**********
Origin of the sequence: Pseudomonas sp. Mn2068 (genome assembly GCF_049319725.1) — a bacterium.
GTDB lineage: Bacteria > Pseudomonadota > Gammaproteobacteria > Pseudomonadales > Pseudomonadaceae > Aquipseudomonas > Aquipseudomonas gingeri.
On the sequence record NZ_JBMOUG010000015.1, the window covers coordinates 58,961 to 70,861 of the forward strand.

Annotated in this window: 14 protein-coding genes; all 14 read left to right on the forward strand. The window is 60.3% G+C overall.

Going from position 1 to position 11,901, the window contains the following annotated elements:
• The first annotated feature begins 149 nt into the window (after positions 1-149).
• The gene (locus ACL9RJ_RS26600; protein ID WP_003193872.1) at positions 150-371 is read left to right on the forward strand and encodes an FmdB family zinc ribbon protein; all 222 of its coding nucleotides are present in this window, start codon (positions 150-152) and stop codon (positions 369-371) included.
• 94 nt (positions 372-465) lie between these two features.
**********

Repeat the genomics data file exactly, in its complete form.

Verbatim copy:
Origin of the sequence: Pseudomonas sp. Mn2068 (genome assembly GCF_049319725.1) — a bacterium.
GTDB lineage: Bacteria > Pseudomonadota > Gammaproteobacteria > Pseudomonadales > Pseudomonadaceae > Aquipseudomonas > Aquipseudomonas gingeri.
On the sequence record NZ_JBMOUG010000015.1, the window covers coordinates 58,961 to 70,861 of the forward strand.

Annotated in this window: 14 protein-coding genes; all 14 read left to right on the forward strand. The window is 60.3% G+C overall.

Going from position 1 to position 11,901, the window contains the following annotated elements:
• The first annotated feature begins 149 nt into the window (after positions 1-149).
• The gene (locus ACL9RJ_RS26600; protein ID WP_003193872.1) at positions 150-371 is read left to right on the forward strand and encodes an FmdB family zinc ribbon protein; all 222 of its coding nucleotides are present in this window, start codon (positions 150-152) and stop codon (positions 369-371) included.
• 94 nt (positions 372-465) lie between these two features.